The manuscripts in Arabic and African languages cover almost every conceivable subject from history and medicine to law and human rights, from astronomy and philosophy to conflict resolution and literature. It’s a Who’s Who of ancient kingdoms. Some are close to a thousand years old, written on paper, tanned gazelle skin, or tree bark, and they provide a rare glimpse into a precolonial African history of intellectual endeavor, historians say.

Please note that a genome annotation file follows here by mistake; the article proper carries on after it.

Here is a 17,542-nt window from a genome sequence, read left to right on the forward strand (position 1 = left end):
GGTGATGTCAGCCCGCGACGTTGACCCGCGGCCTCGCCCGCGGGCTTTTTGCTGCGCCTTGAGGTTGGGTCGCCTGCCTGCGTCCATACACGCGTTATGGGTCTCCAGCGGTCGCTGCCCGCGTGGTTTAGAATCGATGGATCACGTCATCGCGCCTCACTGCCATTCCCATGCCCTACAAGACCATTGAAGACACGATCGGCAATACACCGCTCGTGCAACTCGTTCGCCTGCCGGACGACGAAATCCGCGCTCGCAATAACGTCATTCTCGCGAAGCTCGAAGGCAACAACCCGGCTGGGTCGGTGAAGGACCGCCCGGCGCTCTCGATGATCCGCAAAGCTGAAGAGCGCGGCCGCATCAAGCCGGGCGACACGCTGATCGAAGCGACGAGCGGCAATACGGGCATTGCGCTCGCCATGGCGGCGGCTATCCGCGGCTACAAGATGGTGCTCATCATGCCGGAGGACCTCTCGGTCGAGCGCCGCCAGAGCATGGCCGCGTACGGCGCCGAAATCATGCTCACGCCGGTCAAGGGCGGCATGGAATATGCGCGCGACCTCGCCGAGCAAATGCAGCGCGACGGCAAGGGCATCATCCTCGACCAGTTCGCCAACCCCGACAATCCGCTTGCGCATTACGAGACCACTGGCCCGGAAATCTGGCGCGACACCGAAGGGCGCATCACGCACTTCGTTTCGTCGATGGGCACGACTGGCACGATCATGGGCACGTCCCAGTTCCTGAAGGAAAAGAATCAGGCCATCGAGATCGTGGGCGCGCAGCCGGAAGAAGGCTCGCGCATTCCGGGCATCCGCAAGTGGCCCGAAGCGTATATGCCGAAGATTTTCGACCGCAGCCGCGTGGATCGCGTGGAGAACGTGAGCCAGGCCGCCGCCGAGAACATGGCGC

The manuscripts are threatened by the desert’s harsh environment, by family neglect, and a scarcity of funds for preservation in the world’s fifth poorest country. South Africa has stepped in and later this year will complete construction of a new library and research center a few yards from the high, mud walls and minarets of the Sankoré Mosque which was, 400 years ago, itself a center of learning with 25,000 students and teachers.